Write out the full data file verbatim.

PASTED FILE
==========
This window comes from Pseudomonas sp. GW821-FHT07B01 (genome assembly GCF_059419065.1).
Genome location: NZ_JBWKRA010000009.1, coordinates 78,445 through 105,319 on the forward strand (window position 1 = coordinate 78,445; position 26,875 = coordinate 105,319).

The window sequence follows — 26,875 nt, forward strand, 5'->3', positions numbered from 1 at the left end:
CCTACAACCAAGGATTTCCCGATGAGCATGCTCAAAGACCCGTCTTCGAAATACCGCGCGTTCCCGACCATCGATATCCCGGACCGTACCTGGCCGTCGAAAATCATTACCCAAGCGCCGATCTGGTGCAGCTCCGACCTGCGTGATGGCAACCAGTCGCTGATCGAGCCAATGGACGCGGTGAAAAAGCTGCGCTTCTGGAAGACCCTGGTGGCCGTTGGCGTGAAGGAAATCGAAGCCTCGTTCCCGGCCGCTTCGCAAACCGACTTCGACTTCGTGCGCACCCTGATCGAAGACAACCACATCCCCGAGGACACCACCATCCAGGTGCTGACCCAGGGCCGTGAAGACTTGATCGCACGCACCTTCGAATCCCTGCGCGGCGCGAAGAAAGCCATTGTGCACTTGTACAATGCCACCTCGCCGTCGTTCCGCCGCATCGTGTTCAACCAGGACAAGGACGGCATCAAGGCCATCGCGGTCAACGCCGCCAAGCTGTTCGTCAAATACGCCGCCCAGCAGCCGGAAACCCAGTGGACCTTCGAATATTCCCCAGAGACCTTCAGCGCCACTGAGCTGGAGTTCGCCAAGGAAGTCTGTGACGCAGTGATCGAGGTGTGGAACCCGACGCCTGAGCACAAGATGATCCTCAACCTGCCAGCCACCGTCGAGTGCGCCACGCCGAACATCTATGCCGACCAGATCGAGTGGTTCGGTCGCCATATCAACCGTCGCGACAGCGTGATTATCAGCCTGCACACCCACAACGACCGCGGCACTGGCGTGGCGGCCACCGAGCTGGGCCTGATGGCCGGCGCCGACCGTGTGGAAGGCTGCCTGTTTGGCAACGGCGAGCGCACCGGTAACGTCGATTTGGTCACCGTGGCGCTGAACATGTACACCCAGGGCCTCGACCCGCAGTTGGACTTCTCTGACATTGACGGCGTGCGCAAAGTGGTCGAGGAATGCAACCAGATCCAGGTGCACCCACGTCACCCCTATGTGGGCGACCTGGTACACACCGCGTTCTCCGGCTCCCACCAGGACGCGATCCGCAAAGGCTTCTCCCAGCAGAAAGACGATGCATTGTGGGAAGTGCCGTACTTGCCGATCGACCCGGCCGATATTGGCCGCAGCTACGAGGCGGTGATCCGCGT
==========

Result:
This window comes from Pseudomonas sp. GW821-FHT07B01 (genome assembly GCF_059419065.1).
Genome location: NZ_JBWKRA010000009.1, coordinates 78,445 through 105,319 on the forward strand (window position 1 = coordinate 78,445; position 26,875 = coordinate 105,319).

The window sequence follows — 26,875 nt, forward strand, 5'->3', positions numbered from 1 at the left end:
CCTACAACCAAGGATTTCCCGATGAGCATGCTCAAAGACCCGTCTTCGAAATACCGCGCGTTCCCGACCATCGATATCCCGGACCGTACCTGGCCGTCGAAAATCATTACCCAAGCGCCGATCTGGTGCAGCTCCGACCTGCGTGATGGCAACCAGTCGCTGATCGAGCCAATGGACGCGGTGAAAAAGCTGCGCTTCTGGAAGACCCTGGTGGCCGTTGGCGTGAAGGAAATCGAAGCCTCGTTCCCGGCCGCTTCGCAAACCGACTTCGACTTCGTGCGCACCCTGATCGAAGACAACCACATCCCCGAGGACACCACCATCCAGGTGCTGACCCAGGGCCGTGAAGACTTGATCGCACGCACCTTCGAATCCCTGCGCGGCGCGAAGAAAGCCATTGTGCACTTGTACAATGCCACCTCGCCGTCGTTCCGCCGCATCGTGTTCAACCAGGACAAGGACGGCATCAAGGCCATCGCGGTCAACGCCGCCAAGCTGTTCGTCAAATACGCCGCCCAGCAGCCGGAAACCCAGTGGACCTTCGAATATTCCCCAGAGACCTTCAGCGCCACTGAGCTGGAGTTCGCCAAGGAAGTCTGTGACGCAGTGATCGAGGTGTGGAACCCGACGCCTGAGCACAAGATGATCCTCAACCTGCCAGCCACCGTCGAGTGCGCCACGCCGAACATCTATGCCGACCAGATCGAGTGGTTCGGTCGCCATATCAACCGTCGCGACAGCGTGATTATCAGCCTGCACACCCACAACGACCGCGGCACTGGCGTGGCGGCCACCGAGCTGGGCCTGATGGCCGGCGCCGACCGTGTGGAAGGCTGCCTGTTTGGCAACGGCGAGCGCACCGGTAACGTCGATTTGGTCACCGTGGCGCTGAACATGTACACCCAGGGCCTCGACCCGCAGTTGGACTTCTCTGACATTGACGGCGTGCGCAAAGTGGTCGAGGAATGCAACCAGATCCAGGTGCACCCACGTCACCCCTATGTGGGCGACCTGGTACACACCGCGTTCTCCGGCTCCCACCAGGACGCGATCCGCAAAGGCTTCTCCCAGCAGAAAGACGATGCATTGTGGGAAGTGCCGTACTTGCCGATCGACCCGGCCGATATTGGCCGCAGCTACGAGGCGGTGATCCGCGT